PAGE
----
Citius, Fortius, Altius, Cognitus—Understanding Which Psychological and Cognitive Components Drive Physical Activity and Exercise Benefits in Parkinson Disease

in Journal of Physical Activity and Health
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With regard to a recent editorial,1 we fully appreciate the “Olympic story” illustrated by the recently revised motto “Citius, Fortius, Altius—Communiter” (“Faster, Higher, Stronger—Together”), urging the scientific community to collaboratively address some issues of exercise benefits in patients with Parkinson disease (PD) and, more broadly, in patients with multiple chronic conditions. No doubt, more holistic and multidisciplinary approaches will advance the breakthroughs in diagnosis, treatment, and research.

By highlighting the quality of the large prospective observational study by Yoon et al,2 de Vries and co-authors1 elegantly refine the crucial issue of volume in the physical activity programs targeting the improvement of motor functioning and general health in PD. Therefore, the increased opportunities for people with PD to benefit from physical activity interventions, particularly the volume over quite a long period, prompt us to mention the pivotal psychological and cognitive components involved in specially adapted exercises. The benefits of intensity and volume of physical activities, or any other recent physiotherapy interventions in PD, are questionable if and only if the patients are engaged in regular physical practice. We all know that it is not always, if ever, sufficient to simply tell patients that they need to be active in noticing any change in exercise behaviors. We offer here a wider discussion of this very relevant and important issue.

“How to mitigate the difficulty of engaging participants in exercise regimens for prolonged periods”1 needs to be recontextualized to address psychological facilitators and barriers to physical activity. People with chronic conditions practice less than the general population; too few achieve the minimum health-enhancing physical activity recommendations.3 Too few even participate in the proposed physical activity interventions, with a high drop-off rate and a low maintenance of programs.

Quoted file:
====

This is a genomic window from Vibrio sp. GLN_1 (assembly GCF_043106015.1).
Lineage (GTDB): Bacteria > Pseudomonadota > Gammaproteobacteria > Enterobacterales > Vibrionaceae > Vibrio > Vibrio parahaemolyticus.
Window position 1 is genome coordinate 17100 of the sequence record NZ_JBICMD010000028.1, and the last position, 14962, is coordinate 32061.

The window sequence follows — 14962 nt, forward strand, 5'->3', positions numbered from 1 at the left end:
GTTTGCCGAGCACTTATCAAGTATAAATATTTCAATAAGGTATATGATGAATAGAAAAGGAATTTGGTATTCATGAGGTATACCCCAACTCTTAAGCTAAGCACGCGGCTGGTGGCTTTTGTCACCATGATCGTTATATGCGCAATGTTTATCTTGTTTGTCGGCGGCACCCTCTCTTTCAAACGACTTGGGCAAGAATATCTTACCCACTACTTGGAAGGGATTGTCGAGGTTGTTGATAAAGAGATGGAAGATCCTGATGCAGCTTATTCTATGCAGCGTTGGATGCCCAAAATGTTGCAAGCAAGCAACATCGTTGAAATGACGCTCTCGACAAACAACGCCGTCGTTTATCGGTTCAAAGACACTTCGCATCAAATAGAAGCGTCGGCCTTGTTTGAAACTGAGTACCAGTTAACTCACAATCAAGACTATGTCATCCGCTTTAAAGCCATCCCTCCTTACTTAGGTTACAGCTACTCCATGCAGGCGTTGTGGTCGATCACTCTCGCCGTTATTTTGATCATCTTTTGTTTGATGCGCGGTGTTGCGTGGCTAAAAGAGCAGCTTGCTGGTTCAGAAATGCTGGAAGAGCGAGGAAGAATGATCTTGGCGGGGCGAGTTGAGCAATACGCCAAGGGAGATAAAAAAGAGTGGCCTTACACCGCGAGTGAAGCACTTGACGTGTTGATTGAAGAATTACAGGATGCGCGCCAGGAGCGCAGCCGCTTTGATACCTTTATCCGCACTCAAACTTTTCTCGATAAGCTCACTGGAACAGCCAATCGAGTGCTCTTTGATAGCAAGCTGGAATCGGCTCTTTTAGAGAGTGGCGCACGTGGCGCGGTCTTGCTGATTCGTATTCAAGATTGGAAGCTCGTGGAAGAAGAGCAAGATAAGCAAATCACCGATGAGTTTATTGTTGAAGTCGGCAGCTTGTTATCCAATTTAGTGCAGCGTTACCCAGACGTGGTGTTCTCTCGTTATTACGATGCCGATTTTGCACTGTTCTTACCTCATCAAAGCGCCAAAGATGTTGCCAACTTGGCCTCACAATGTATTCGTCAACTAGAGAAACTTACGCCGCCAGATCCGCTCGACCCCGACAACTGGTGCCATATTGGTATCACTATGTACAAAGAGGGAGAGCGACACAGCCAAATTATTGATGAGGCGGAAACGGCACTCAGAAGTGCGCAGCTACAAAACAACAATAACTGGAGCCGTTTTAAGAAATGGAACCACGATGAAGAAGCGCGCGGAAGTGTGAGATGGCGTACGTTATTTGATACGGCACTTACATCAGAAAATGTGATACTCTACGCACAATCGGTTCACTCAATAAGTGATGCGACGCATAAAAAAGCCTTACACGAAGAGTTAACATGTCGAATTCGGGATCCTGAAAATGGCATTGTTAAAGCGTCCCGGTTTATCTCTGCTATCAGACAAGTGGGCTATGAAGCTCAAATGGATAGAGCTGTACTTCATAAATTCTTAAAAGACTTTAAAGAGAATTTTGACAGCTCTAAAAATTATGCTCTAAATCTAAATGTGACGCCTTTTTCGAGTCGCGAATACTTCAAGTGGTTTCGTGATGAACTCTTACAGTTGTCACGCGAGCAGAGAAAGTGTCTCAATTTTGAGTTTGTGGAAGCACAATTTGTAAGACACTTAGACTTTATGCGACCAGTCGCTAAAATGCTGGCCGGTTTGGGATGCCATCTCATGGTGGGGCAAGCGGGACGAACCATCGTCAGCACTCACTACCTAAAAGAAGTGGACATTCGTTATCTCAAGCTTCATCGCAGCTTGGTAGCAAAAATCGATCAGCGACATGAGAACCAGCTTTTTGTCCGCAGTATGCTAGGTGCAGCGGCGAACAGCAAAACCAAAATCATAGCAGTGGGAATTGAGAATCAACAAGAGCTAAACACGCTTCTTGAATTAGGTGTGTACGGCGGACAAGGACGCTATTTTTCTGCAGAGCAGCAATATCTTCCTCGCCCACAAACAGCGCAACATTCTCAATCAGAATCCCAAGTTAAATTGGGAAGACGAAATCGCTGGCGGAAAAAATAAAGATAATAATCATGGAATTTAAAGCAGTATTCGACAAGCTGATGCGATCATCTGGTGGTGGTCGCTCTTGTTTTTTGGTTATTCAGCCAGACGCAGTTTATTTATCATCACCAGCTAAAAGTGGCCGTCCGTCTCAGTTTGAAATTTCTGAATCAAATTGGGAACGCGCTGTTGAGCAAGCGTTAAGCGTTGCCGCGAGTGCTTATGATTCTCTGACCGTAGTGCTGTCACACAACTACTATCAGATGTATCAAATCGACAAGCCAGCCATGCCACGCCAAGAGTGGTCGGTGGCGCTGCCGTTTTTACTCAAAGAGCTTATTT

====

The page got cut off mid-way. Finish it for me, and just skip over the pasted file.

A recent, exhaustive overview of the main theoretical frameworks has been proposed to challenge the psychological determinants of physical activity behavior in the general population4 and identified several facilitators and barriers intended to help individuals to initiate physical activity. Under the sociocognitive framework, physical activity facilitators include intention and self-efficacy, whereas some examples of barriers are perceived difficulty and stigmatization. According to the humanistic framework, facilitators include intrinsic motivation, psychological needs satisfaction, and perceived vitality, whereas some barriers are extrinsic motivation, psychological needs threat, and perceived fatigue. Considering the dual-process framework, facilitators are positive automatic-affective valuation, automatic approach tendencies, and habits, whereas examples of barriers are negative automatic-affective valuation and automatic avoidance tendencies. Finally, the new conflict resolution models put forward that physical activity facilitators confront physical activity barriers in daily life.5 Such opposition produces motivational conflicts that must be resolved to favor a health behavior goal (eg, physical activity) instead of a competing goal (eg, sedentary activity). Among others, self-control has been acknowledged as a strategy to adaptatively resolve motivational conflicts, thereby facilitating physical activity participation. However, conclusions on the relationships between these determinants and physical activity participation were mostly based on correlational studies, mainly conducted among the general population. Evidence from interventional studies addressing the plurality of determinants and/or the conflict resolution strategies in PD is lacking and should be expressly implemented to promote physical activity in patients with multiple chronic conditions. We argue that psychological facilitators and barriers to physical activity, its physiological components (with different intensity and volume training),2 and practices that optimize the long-term participation in physical activity must be seen as a unified clinical research entity rather than separate issues. This also includes the compelling necessity of improving the environmental and financial access to physical activity opportunities.